Guido the Lombard, Bl.
GUIDO THE LOMBARD, BL.
Founder; b. probably Milan, Italy, c. 11th century. Two contradictory accounts of Guido's life exist, enabling the historian to affirm little but the fact of his existence and a connection with the humiliati, probably as their founder. The Humiliati, who came into prominence c. 1180, were associations of men and women working in the wool trades of the Lombard cities. They were dedicated to an evangelical life, and their status, at first lay, was later that of tertiary religious. One legendary account has it that Guido, c. 1134, received the rule of the order from the hands of bernard of clairvaux. The male branch was suppressed by pius v in 1571 for refusing to reform, but a few communities of women still exist in Italy. Besides being revered by these sisters as their founder, Guido is regarded as one of the glories of the Church of Milan.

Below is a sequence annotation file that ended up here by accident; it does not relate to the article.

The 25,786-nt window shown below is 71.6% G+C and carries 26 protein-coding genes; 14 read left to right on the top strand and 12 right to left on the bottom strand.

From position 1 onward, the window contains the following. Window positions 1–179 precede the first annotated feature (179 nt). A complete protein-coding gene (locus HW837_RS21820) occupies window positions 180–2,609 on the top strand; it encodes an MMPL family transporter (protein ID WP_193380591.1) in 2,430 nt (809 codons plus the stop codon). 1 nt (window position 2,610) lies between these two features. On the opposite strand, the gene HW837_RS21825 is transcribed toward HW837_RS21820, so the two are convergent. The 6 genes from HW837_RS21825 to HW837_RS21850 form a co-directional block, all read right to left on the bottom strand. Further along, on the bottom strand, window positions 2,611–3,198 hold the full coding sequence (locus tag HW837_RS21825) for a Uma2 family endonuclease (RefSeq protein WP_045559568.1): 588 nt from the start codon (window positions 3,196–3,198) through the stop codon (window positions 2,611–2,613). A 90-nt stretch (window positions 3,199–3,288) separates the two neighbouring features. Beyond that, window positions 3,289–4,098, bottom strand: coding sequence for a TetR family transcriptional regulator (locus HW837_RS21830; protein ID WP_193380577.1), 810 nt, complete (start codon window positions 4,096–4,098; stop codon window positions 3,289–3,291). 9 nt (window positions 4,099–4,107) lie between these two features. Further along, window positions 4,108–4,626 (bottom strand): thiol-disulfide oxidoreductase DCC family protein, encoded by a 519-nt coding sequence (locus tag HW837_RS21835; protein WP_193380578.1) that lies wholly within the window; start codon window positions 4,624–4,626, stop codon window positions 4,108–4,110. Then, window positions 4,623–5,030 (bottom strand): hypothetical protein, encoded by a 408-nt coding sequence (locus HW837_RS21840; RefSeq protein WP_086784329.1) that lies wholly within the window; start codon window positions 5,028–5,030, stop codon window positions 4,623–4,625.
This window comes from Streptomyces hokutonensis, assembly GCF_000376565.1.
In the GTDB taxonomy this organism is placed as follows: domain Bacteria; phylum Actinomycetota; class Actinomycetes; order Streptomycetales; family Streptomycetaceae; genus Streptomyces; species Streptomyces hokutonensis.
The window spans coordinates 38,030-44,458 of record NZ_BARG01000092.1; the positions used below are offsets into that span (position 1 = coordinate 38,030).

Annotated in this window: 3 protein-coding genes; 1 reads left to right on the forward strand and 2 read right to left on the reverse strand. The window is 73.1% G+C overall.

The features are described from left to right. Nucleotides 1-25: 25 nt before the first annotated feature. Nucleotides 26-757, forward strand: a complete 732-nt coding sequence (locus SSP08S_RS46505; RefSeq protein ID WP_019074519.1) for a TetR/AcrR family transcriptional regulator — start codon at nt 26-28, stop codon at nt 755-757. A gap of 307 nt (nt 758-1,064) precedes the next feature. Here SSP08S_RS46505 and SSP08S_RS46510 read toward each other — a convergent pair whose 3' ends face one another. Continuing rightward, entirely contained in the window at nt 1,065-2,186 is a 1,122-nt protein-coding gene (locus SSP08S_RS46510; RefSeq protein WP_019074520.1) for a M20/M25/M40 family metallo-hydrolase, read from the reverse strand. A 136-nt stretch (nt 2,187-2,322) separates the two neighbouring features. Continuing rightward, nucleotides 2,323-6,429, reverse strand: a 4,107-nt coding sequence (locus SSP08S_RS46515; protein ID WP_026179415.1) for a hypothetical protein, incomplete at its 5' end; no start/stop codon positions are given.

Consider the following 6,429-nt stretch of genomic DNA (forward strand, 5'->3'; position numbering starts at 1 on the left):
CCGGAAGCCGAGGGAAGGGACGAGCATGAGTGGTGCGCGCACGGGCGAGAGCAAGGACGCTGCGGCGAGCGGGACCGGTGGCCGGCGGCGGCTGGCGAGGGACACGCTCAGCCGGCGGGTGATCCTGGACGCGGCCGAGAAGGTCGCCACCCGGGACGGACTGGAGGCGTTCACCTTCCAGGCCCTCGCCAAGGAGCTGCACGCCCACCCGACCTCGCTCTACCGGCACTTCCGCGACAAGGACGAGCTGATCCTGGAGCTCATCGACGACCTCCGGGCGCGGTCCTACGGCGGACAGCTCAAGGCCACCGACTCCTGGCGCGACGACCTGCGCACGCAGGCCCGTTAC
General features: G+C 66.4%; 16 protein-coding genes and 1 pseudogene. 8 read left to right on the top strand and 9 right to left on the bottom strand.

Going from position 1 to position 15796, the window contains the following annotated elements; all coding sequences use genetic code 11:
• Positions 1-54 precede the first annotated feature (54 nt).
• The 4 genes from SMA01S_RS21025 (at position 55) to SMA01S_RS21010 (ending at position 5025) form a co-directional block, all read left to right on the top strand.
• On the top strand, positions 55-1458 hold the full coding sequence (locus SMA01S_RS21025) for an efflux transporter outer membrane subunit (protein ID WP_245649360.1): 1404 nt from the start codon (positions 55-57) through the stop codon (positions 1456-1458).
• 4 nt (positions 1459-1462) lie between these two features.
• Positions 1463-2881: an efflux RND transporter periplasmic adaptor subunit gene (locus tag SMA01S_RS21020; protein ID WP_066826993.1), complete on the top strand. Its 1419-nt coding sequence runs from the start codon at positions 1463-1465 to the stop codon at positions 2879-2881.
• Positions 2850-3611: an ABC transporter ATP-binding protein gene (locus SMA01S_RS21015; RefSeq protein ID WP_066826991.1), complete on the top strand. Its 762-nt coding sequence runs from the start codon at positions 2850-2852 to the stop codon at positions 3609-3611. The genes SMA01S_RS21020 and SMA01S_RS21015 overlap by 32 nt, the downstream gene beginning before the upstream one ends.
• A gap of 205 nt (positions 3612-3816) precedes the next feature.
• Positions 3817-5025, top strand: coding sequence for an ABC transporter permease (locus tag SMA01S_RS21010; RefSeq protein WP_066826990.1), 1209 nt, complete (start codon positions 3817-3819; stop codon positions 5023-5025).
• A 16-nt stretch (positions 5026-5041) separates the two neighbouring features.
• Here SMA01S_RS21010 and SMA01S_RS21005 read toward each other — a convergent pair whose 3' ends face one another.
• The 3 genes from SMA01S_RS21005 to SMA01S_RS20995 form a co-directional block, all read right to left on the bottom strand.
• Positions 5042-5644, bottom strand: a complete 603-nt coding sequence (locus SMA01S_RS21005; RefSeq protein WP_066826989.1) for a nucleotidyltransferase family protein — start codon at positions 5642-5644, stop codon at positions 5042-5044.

Feast: Dec. 6.
Bibliography: j. e. stadler and f. j. heim, Vollständiges Heiligen-Lexikon, 5 v. (Augsburg 1858–82) 2:549. f. vernet, Dictionnaire de théologie catholique, ed. a. vacant et al., 15 v. (Paris 1903–50; Tables générales 1951–) 7.1:311–321.
[n. m. riehle]